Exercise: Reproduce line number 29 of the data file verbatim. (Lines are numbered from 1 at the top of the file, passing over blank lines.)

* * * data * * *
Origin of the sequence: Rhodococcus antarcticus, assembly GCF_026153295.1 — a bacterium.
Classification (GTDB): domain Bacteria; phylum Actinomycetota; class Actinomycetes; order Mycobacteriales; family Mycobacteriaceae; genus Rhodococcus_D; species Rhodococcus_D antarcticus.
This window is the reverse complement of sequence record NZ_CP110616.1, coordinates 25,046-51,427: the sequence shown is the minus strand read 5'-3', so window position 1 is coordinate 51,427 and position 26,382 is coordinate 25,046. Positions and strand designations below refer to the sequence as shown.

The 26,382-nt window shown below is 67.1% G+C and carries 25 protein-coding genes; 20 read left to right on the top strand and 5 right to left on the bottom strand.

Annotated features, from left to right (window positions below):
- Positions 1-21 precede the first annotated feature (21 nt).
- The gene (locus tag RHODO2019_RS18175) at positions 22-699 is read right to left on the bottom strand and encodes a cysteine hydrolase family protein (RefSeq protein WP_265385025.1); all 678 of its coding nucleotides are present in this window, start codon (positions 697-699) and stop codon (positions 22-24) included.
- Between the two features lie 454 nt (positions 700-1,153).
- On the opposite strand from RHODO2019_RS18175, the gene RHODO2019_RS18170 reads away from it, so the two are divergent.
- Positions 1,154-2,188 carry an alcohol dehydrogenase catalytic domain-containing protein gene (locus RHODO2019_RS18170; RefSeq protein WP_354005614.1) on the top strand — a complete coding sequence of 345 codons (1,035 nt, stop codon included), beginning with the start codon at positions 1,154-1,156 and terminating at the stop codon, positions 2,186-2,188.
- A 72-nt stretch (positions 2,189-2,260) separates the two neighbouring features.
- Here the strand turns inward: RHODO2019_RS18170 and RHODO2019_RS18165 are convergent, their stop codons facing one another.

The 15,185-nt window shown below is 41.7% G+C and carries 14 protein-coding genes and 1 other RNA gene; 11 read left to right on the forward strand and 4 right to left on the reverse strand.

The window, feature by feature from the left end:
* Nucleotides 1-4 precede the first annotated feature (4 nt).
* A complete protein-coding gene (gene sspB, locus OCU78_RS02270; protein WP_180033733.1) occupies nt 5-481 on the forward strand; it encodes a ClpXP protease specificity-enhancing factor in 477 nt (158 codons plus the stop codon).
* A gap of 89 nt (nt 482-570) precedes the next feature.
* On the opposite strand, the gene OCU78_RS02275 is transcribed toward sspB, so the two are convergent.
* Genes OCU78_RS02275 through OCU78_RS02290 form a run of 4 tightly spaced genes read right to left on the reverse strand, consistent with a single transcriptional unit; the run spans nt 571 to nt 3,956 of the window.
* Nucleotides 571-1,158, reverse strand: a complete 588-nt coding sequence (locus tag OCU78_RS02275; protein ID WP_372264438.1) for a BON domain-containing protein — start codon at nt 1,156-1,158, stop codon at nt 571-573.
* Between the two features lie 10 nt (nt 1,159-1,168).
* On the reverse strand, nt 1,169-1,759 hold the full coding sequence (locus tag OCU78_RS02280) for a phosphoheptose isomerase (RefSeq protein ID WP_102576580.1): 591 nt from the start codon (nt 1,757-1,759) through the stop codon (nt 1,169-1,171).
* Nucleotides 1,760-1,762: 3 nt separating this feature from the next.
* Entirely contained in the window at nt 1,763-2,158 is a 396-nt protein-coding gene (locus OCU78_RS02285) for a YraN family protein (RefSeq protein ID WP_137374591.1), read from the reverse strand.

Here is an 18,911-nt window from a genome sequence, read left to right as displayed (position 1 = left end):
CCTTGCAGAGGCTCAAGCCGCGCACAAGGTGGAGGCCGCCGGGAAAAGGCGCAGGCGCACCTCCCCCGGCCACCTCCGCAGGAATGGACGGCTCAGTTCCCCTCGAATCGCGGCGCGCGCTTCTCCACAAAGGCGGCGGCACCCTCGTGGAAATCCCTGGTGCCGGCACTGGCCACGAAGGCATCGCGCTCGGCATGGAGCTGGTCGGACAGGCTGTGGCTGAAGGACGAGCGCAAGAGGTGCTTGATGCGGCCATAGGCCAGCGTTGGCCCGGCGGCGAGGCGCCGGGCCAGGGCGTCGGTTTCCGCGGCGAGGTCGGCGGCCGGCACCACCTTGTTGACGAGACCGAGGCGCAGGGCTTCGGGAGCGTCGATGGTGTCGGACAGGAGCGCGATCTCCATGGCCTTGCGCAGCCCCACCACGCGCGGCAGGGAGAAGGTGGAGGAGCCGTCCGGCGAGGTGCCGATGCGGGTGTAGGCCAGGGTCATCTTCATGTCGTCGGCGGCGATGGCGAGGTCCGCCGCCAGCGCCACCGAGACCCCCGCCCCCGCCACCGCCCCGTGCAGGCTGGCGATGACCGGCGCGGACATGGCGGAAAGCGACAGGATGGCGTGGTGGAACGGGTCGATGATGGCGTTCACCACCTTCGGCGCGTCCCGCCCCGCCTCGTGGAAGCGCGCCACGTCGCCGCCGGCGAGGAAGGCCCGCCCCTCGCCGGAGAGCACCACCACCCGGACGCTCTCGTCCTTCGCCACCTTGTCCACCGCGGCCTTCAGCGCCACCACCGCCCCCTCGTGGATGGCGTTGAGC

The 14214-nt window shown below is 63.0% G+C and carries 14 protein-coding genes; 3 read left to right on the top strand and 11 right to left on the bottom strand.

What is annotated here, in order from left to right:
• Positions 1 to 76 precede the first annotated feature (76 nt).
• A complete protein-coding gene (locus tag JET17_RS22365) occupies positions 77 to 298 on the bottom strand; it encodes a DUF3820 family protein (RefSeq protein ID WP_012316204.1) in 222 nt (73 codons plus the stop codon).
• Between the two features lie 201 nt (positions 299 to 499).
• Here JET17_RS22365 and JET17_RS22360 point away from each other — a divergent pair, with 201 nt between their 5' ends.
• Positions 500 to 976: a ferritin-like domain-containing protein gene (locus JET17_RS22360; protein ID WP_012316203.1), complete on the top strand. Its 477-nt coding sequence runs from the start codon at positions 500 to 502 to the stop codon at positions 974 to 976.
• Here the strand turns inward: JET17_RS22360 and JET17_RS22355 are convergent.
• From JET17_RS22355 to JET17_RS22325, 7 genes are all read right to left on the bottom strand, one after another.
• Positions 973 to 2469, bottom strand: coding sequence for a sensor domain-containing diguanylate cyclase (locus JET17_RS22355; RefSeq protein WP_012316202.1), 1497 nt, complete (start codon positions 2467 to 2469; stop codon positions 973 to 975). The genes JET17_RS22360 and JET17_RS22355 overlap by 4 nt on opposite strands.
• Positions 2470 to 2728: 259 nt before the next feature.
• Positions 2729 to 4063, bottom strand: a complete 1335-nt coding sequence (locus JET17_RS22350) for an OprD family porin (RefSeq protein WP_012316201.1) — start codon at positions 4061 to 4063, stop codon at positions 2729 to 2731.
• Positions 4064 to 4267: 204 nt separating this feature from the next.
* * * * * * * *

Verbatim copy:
• Positions 1 to 76 precede the first annotated feature (76 nt).